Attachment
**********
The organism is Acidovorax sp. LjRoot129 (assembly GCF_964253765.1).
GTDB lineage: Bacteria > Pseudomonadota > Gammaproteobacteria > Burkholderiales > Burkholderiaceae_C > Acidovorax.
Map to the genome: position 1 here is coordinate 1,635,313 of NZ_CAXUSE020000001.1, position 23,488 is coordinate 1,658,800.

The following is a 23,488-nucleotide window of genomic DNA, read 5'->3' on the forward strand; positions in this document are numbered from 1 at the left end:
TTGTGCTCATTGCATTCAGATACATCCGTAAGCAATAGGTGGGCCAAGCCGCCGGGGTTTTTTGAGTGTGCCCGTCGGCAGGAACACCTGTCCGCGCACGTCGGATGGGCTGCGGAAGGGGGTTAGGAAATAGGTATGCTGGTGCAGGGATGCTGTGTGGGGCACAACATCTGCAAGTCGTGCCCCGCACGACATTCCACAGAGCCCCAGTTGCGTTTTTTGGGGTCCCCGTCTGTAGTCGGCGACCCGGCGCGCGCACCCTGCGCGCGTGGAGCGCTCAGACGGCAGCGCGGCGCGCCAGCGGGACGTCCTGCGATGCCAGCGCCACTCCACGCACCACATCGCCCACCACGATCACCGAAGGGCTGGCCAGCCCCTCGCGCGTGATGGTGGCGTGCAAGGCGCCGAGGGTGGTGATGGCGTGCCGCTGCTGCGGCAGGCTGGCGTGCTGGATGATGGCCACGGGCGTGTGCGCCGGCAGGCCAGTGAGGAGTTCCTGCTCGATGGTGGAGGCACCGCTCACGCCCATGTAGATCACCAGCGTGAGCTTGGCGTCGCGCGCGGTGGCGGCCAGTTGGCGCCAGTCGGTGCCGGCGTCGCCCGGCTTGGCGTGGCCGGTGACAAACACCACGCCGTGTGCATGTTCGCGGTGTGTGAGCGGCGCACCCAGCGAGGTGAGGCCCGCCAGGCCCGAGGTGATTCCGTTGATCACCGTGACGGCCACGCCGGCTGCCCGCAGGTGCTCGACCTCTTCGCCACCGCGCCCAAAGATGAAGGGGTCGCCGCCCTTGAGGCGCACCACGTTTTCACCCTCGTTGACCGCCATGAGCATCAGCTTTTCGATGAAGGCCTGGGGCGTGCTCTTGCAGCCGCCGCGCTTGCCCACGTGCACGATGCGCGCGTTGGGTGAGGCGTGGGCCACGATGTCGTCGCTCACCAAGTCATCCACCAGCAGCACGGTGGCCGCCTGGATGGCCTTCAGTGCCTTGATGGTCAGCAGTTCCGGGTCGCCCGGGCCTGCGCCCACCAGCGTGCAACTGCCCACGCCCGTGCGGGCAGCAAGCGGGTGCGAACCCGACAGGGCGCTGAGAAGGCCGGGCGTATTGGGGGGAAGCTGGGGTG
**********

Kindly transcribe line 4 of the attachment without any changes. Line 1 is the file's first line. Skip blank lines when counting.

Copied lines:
The following is a 23,488-nucleotide window of genomic DNA, read 5'->3' on the forward strand; positions in this document are numbered from 1 at the left end: